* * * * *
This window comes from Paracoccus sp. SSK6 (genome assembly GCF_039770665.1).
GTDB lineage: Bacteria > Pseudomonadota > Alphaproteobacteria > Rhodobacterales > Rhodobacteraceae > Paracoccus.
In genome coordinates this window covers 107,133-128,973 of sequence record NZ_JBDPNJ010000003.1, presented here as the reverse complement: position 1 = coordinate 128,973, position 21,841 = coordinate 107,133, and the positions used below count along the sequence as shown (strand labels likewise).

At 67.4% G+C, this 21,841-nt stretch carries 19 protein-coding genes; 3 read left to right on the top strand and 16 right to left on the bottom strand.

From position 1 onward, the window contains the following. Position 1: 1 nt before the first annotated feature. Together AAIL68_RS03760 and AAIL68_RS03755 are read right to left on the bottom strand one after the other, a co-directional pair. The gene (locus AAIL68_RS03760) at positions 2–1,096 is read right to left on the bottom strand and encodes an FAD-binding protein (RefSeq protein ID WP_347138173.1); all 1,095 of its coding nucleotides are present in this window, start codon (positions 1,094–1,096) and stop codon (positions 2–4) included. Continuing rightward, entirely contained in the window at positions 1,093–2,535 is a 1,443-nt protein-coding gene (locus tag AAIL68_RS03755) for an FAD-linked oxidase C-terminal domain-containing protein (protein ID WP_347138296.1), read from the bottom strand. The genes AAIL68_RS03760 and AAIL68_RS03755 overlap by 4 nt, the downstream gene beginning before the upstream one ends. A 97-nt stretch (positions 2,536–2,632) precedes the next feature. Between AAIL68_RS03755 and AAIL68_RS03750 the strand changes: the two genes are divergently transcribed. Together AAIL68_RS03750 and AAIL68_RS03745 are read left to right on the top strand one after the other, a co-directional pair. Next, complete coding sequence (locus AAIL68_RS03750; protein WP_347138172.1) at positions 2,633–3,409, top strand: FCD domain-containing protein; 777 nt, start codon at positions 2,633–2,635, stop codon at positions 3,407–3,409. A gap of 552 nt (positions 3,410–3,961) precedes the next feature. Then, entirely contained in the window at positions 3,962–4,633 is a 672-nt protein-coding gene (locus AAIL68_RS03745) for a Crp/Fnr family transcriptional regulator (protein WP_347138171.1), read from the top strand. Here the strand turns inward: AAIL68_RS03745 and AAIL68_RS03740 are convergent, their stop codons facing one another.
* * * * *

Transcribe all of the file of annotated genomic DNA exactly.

This window comes from Paracoccus sp. SSK6 (genome assembly GCF_039770665.1).
GTDB lineage: Bacteria > Pseudomonadota > Alphaproteobacteria > Rhodobacterales > Rhodobacteraceae > Paracoccus.
In genome coordinates this window covers 107,133-128,973 of sequence record NZ_JBDPNJ010000003.1, presented here as the reverse complement: position 1 = coordinate 128,973, position 21,841 = coordinate 107,133, and the positions used below count along the sequence as shown (strand labels likewise).

At 67.4% G+C, this 21,841-nt stretch carries 19 protein-coding genes; 3 read left to right on the top strand and 16 right to left on the bottom strand.

From position 1 onward, the window contains the following. Position 1: 1 nt before the first annotated feature. Together AAIL68_RS03760 and AAIL68_RS03755 are read right to left on the bottom strand one after the other, a co-directional pair. The gene (locus AAIL68_RS03760) at positions 2–1,096 is read right to left on the bottom strand and encodes an FAD-binding protein (RefSeq protein ID WP_347138173.1); all 1,095 of its coding nucleotides are present in this window, start codon (positions 1,094–1,096) and stop codon (positions 2–4) included. Continuing rightward, entirely contained in the window at positions 1,093–2,535 is a 1,443-nt protein-coding gene (locus tag AAIL68_RS03755) for an FAD-linked oxidase C-terminal domain-containing protein (protein ID WP_347138296.1), read from the bottom strand. The genes AAIL68_RS03760 and AAIL68_RS03755 overlap by 4 nt, the downstream gene beginning before the upstream one ends. A 97-nt stretch (positions 2,536–2,632) precedes the next feature. Between AAIL68_RS03755 and AAIL68_RS03750 the strand changes: the two genes are divergently transcribed. Together AAIL68_RS03750 and AAIL68_RS03745 are read left to right on the top strand one after the other, a co-directional pair. Next, complete coding sequence (locus AAIL68_RS03750; protein WP_347138172.1) at positions 2,633–3,409, top strand: FCD domain-containing protein; 777 nt, start codon at positions 2,633–2,635, stop codon at positions 3,407–3,409. A gap of 552 nt (positions 3,410–3,961) precedes the next feature. Then, entirely contained in the window at positions 3,962–4,633 is a 672-nt protein-coding gene (locus AAIL68_RS03745) for a Crp/Fnr family transcriptional regulator (protein WP_347138171.1), read from the top strand. Here the strand turns inward: AAIL68_RS03745 and AAIL68_RS03740 are convergent, their stop codons facing one another.